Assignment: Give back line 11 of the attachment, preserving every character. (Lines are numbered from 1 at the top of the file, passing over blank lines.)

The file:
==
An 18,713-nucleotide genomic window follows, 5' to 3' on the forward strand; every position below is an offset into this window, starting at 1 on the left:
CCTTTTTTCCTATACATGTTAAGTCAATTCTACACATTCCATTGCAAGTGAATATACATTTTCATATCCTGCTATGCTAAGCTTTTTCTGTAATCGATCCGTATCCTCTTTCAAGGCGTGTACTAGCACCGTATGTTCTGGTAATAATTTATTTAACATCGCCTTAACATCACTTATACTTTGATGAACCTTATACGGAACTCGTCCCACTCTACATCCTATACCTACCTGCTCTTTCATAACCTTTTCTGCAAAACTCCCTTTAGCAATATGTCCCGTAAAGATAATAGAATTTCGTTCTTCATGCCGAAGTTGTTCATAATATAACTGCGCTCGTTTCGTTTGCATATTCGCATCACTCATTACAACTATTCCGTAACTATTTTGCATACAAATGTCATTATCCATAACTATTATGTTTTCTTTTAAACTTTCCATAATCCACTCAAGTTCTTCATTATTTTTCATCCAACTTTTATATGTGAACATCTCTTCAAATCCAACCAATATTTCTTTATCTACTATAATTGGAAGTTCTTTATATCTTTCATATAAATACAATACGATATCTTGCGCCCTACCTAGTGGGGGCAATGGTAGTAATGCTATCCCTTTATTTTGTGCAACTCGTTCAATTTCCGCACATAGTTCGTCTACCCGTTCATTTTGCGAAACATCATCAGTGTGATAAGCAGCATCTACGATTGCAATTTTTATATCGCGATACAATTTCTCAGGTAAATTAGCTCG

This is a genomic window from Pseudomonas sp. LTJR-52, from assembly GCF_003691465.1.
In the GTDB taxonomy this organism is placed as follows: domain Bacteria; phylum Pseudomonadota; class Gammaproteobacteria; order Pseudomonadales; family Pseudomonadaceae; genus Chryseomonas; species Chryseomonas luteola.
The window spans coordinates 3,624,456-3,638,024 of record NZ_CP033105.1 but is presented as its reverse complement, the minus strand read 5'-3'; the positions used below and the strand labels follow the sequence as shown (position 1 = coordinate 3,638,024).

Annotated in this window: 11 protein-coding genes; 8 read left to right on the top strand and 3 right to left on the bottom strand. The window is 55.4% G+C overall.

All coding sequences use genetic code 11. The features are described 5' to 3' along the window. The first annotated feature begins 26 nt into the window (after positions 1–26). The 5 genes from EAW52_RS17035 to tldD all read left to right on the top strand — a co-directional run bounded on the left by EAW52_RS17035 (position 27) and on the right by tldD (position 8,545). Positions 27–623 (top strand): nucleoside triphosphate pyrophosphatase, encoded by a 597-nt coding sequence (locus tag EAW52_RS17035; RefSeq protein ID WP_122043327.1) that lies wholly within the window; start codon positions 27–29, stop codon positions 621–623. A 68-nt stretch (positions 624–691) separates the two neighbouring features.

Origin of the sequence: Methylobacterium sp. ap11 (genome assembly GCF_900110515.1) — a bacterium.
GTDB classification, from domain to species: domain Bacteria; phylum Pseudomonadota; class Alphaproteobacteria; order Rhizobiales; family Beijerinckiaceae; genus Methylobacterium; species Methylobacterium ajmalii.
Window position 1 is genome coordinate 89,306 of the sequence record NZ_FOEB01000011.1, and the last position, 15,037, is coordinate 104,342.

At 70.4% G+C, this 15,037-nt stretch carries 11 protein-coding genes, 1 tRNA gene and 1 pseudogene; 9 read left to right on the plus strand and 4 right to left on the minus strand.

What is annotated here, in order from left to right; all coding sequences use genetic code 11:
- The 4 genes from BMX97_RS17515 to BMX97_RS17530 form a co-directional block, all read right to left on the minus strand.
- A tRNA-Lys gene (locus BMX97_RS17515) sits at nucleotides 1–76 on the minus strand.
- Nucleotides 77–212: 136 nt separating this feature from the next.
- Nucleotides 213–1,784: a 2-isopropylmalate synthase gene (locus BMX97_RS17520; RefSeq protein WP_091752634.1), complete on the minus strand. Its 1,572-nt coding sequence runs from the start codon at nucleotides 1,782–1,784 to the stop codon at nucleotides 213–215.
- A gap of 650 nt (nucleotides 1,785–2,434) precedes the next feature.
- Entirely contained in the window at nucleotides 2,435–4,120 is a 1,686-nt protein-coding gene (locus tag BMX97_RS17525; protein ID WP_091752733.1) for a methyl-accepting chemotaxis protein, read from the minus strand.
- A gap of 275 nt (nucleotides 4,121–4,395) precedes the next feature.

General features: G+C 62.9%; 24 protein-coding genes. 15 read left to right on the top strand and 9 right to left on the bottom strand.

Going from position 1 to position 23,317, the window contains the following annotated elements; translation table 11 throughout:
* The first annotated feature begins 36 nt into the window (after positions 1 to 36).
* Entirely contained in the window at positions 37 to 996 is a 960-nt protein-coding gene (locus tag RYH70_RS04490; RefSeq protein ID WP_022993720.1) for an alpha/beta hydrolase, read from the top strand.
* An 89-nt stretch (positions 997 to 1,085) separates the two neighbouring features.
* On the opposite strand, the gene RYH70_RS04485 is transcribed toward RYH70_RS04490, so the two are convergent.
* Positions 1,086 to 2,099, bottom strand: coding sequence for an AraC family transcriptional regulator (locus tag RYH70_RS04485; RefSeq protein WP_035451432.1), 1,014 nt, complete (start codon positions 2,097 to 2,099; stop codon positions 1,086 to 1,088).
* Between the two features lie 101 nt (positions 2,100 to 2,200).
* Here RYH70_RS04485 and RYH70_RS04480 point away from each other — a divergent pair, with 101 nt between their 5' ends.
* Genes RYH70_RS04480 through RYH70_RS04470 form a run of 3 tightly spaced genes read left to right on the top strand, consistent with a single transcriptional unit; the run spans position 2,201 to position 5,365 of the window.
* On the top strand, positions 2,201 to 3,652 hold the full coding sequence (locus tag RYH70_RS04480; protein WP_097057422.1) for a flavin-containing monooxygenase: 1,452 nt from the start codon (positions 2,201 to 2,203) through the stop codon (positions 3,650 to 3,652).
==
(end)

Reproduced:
At 70.4% G+C, this 15,037-nt stretch carries 11 protein-coding genes, 1 tRNA gene and 1 pseudogene; 9 read left to right on the plus strand and 4 right to left on the minus strand.